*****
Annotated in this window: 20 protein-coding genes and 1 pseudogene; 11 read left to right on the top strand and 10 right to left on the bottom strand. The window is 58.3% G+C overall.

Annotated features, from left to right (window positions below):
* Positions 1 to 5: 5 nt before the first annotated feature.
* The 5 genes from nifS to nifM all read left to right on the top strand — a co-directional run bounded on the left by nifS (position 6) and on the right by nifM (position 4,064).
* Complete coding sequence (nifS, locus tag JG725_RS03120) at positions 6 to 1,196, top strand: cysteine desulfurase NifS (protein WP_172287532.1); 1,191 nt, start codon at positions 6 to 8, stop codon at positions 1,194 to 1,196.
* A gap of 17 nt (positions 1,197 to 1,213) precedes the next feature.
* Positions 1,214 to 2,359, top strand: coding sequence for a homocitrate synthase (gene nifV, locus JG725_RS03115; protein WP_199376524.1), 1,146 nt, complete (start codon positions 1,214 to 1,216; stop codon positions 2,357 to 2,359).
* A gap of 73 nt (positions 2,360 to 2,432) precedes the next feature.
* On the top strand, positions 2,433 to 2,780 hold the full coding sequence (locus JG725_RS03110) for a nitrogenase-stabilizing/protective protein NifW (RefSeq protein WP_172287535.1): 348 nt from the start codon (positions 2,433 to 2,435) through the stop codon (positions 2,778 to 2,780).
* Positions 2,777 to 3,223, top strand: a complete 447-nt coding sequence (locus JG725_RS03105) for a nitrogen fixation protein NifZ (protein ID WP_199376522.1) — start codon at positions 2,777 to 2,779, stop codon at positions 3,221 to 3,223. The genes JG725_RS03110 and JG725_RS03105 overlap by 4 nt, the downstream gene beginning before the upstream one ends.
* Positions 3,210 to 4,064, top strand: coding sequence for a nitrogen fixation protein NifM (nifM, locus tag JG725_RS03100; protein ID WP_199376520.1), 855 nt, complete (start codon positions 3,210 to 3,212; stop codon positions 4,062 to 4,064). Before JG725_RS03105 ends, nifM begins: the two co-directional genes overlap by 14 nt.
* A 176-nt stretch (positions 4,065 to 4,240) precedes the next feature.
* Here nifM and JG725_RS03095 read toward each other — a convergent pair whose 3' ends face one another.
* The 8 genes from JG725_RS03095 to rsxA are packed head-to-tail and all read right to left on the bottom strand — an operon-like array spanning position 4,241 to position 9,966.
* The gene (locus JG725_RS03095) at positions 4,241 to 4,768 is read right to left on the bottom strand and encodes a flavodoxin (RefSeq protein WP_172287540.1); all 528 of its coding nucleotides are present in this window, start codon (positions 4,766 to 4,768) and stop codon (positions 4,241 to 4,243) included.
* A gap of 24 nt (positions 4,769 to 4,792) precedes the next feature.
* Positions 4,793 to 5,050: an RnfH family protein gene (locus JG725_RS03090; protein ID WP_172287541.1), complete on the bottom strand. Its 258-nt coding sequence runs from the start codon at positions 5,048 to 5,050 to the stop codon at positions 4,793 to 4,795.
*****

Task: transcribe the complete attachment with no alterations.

Annotated in this window: 20 protein-coding genes and 1 pseudogene; 11 read left to right on the top strand and 10 right to left on the bottom strand. The window is 58.3% G+C overall.

Annotated features, from left to right (window positions below):
* Positions 1 to 5: 5 nt before the first annotated feature.
* The 5 genes from nifS to nifM all read left to right on the top strand — a co-directional run bounded on the left by nifS (position 6) and on the right by nifM (position 4,064).
* Complete coding sequence (nifS, locus tag JG725_RS03120) at positions 6 to 1,196, top strand: cysteine desulfurase NifS (protein WP_172287532.1); 1,191 nt, start codon at positions 6 to 8, stop codon at positions 1,194 to 1,196.
* A gap of 17 nt (positions 1,197 to 1,213) precedes the next feature.
* Positions 1,214 to 2,359, top strand: coding sequence for a homocitrate synthase (gene nifV, locus JG725_RS03115; protein WP_199376524.1), 1,146 nt, complete (start codon positions 1,214 to 1,216; stop codon positions 2,357 to 2,359).
* A gap of 73 nt (positions 2,360 to 2,432) precedes the next feature.
* On the top strand, positions 2,433 to 2,780 hold the full coding sequence (locus JG725_RS03110) for a nitrogenase-stabilizing/protective protein NifW (RefSeq protein WP_172287535.1): 348 nt from the start codon (positions 2,433 to 2,435) through the stop codon (positions 2,778 to 2,780).
* Positions 2,777 to 3,223, top strand: a complete 447-nt coding sequence (locus JG725_RS03105) for a nitrogen fixation protein NifZ (protein ID WP_199376522.1) — start codon at positions 2,777 to 2,779, stop codon at positions 3,221 to 3,223. The genes JG725_RS03110 and JG725_RS03105 overlap by 4 nt, the downstream gene beginning before the upstream one ends.
* Positions 3,210 to 4,064, top strand: coding sequence for a nitrogen fixation protein NifM (nifM, locus tag JG725_RS03100; protein ID WP_199376520.1), 855 nt, complete (start codon positions 3,210 to 3,212; stop codon positions 4,062 to 4,064). Before JG725_RS03105 ends, nifM begins: the two co-directional genes overlap by 14 nt.
* A 176-nt stretch (positions 4,065 to 4,240) precedes the next feature.
* Here nifM and JG725_RS03095 read toward each other — a convergent pair whose 3' ends face one another.
* The 8 genes from JG725_RS03095 to rsxA are packed head-to-tail and all read right to left on the bottom strand — an operon-like array spanning position 4,241 to position 9,966.
* The gene (locus JG725_RS03095) at positions 4,241 to 4,768 is read right to left on the bottom strand and encodes a flavodoxin (RefSeq protein WP_172287540.1); all 528 of its coding nucleotides are present in this window, start codon (positions 4,766 to 4,768) and stop codon (positions 4,241 to 4,243) included.
* A gap of 24 nt (positions 4,769 to 4,792) precedes the next feature.
* Positions 4,793 to 5,050: an RnfH family protein gene (locus JG725_RS03090; protein ID WP_172287541.1), complete on the bottom strand. Its 258-nt coding sequence runs from the start codon at positions 5,048 to 5,050 to the stop codon at positions 4,793 to 4,795.